Cox hazard analysis with Wald modification was performed to assess cardiovascular risk. In addition to AI, the presence or absence of LVH and diabetes, classical Flamingham risk factors including age, sex, height, weight, mean blood pressure (MBP), pulse rate (PR), total cholesterol (TC), high-density lipoprotein cholesterol (HDL-C), triglyceride (TG), and current smoking were used as independent variables. Nonclassical risk factors such as serum albumin, hemoglobin (Hb), hemodialysis duration, and KT/V were also considered as independent variables. AI showed significant relationship with SBP and SBP2 (). Since we used AI, an index of arterial stiffness, as an independent variable, MBP was selected as an independent variable of blood pressure component to decrease multi-co-linearity . Kaplan-Meier analysis was performed to assess a contributor to cardiovascular events. Cox hazard model was also applied to consider cardiovascular risk in diabetic and nondiabetic groups, respectively. Age, sex, height, weight, MBP, PR, TC, HDL-C, TG, AI, the presence or absence of LVH and smoking were used as independent variables in subgroup analysis. The median of AI and HDL-C was used to divide patients into two groups. Stepwise regression analysis was used to assess which patient backgrounds determined AI. Receiver operation characteristic (ROC) analysis was used to assess cut-off value of AI to predict cardiovascular events. Fisher’s exact test and Student t-test were used to compare patient background between groups. was considered significant.
Table 1 summarized patient background for two groups. In each group, there were 11 females and age was averaged 59 y/o at the time of study entry. Height, weight, MBP, PR, AI, TC, HDL-C, and the prevalence of smokers were similar between nondiabetic and diabetic groups. Twenty diabetic patients were on insulin therapy, and 10 took voglibose. The other 22 diabetes were diet therapy alone. Averaged HbA1c was % in diabetes. LVH was more frequently observed in diabetes than nondiabetics, and TG was higher in diabetes. Although serum albumin ( versus g/dl), Hb ( versus g/dl), and dialysis efficiency (KT/V; versus ) were similar between 2 groups, the duration of hemodialysis in diabetes was shorter than that of nondiabetic patients. Most patients took antihypertensives. Either an angiotensin converting enzyme inhibitor or an angiotensin receptor blocker was prescribed for 87% of diabetic patients and 77% of nondiabetic patients. Statins were prescribed for 58% of diabetic patients and 54% of nondiabetic patients. No patients took fibrates, because Ministry of Health, Labor and Welfare Japan prohibited their application for patients with renal insufficiency. Erythropoietin was administered to treat renal anemia and titrated to maintain hemoglobin around 10 g/dl. The doses of erythropoietin were similar between diabetic ( IU/week) and nondiabetic patients ( IU/week).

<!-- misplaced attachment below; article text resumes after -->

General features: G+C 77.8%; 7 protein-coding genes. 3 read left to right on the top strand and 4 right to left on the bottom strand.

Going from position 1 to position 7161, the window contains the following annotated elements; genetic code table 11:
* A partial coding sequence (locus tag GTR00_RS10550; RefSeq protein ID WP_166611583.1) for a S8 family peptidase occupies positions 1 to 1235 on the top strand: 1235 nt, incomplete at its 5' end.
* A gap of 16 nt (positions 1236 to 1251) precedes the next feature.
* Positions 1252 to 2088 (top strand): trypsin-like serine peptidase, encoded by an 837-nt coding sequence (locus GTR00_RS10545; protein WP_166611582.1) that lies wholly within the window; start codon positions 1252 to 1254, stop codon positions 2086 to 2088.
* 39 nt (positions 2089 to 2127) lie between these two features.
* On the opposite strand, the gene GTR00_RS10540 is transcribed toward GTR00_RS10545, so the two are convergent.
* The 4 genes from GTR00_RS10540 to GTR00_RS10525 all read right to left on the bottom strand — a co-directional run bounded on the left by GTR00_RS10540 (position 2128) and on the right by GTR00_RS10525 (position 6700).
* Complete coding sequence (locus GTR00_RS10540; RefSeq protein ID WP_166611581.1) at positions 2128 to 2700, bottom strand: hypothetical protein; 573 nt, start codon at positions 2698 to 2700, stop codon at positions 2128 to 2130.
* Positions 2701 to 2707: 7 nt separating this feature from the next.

Three patients died during 2 years in the nondiabetic group. The causes of death were stroke (2 cases) and gastric cancer. Eight diabetic patients died during observation periods. Three diabetic patients were dead from myocardial infarction, two from stroke, and one from peripheral artery diseases. The other two patients died from renal cell carcinoma and pneumonia. Thus, only 5% of patients were dead for a year in the present study. As with previous reports, our results support a significant small death rate of hemodialysis patients in Japan, compared to US or Europe .
Cox hazard analysis demonstrated that both smoking () and shortness in height () considerably contributed to total mortality (Table 2). Figure 1 depicted Kaplan-Meier analysis indicating a significant difference in survival curves between smokers and nonsmokers (). Cox hazard model selected both smoking () and LVH () as significant contributors to cardiovascular mortality (Table 3). As shown in Figure 2, patients with LVH survived less than those without (). As shown in Table 4, however, Cox hazard analysis showed that the presence of diabetes (), high AI (), and low HDL-C () contributed to cardiovascular events in this study. Figure 3 depicted that diabetic patients suffered more cardiovascular events than nondiabetic patients ().